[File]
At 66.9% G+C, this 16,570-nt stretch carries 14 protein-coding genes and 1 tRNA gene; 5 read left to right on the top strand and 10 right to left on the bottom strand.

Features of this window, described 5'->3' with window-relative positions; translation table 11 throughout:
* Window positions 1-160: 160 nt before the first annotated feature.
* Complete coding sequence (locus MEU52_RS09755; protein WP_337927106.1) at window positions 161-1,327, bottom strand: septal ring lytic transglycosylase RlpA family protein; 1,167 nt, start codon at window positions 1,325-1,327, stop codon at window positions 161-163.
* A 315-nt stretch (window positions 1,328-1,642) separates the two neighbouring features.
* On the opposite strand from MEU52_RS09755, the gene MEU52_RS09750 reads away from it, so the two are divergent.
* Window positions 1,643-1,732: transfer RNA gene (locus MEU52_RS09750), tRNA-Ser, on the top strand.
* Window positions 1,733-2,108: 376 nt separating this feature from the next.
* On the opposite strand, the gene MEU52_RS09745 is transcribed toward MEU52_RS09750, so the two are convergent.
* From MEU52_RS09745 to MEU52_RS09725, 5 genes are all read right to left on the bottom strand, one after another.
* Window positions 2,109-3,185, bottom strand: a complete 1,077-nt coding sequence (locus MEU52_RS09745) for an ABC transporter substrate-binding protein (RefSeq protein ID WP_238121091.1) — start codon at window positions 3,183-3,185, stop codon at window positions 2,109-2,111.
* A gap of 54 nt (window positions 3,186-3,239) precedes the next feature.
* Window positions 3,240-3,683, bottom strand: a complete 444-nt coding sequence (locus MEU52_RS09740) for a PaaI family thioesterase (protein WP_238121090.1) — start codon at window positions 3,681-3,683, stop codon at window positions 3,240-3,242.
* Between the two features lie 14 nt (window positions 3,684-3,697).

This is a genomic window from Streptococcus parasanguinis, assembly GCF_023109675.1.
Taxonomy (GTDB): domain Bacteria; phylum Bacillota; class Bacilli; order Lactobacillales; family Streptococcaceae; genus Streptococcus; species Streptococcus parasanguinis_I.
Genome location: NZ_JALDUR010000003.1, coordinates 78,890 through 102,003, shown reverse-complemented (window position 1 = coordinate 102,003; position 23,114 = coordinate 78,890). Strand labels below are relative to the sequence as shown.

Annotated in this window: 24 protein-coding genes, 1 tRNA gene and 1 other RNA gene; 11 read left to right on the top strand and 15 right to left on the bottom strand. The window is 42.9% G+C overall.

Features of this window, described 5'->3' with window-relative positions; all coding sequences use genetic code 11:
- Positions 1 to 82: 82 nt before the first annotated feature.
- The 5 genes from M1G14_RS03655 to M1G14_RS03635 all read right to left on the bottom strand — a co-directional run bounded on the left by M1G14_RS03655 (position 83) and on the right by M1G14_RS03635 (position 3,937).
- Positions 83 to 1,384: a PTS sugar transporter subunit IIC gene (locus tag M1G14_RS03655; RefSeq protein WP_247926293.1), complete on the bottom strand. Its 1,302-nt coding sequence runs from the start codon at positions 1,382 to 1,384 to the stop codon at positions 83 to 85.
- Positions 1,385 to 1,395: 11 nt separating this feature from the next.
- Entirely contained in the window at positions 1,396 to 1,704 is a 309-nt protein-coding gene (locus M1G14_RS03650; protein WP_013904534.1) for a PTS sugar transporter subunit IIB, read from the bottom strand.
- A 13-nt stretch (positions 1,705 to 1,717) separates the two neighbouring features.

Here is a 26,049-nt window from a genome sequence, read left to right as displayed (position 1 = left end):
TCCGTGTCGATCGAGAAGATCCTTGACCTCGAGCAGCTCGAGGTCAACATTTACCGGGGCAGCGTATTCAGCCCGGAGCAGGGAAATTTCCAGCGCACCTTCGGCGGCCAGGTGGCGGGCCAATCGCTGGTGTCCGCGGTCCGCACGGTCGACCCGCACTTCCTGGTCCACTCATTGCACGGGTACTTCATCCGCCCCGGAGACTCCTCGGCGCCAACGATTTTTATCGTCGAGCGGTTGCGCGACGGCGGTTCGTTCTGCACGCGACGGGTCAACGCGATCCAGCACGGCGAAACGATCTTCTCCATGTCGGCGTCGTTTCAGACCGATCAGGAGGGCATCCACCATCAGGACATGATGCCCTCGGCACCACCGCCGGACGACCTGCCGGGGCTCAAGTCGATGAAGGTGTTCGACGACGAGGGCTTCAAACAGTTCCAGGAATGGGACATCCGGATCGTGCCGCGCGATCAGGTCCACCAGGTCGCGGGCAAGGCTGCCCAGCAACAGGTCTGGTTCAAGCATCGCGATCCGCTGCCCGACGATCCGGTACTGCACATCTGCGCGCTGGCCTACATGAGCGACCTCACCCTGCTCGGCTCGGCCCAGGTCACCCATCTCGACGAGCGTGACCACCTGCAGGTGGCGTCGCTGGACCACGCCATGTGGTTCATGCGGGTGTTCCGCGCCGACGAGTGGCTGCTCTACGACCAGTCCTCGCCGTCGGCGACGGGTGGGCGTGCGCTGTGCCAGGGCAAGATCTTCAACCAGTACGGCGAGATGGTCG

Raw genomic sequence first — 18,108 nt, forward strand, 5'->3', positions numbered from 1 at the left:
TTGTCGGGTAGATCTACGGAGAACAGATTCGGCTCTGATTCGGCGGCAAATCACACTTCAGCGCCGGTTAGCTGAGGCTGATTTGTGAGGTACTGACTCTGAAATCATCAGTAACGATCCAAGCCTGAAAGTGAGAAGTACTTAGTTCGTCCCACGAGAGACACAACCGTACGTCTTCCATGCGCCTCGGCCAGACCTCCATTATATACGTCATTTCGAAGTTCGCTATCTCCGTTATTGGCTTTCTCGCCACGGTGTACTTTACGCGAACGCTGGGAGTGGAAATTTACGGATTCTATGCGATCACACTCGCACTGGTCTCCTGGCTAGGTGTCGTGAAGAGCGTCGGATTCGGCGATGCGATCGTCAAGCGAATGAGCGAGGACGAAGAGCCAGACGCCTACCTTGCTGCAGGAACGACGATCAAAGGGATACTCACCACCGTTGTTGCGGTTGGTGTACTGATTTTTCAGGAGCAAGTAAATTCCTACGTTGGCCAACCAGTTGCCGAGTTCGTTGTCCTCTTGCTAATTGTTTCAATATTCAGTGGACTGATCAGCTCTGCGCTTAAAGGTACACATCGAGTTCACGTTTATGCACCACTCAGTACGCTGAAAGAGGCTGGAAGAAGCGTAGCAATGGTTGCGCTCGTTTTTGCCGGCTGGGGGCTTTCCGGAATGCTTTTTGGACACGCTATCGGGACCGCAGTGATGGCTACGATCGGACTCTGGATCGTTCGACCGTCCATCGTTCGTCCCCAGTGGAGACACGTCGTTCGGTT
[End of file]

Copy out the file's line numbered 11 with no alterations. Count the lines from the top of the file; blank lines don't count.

* Window positions 2,109-3,185, bottom strand: a complete 1,077-nt coding sequence (locus MEU52_RS09745) for an ABC transporter substrate-binding protein (RefSeq protein ID WP_238121091.1) — start codon at window positions 3,183-3,185, stop codon at window positions 2,109-2,111.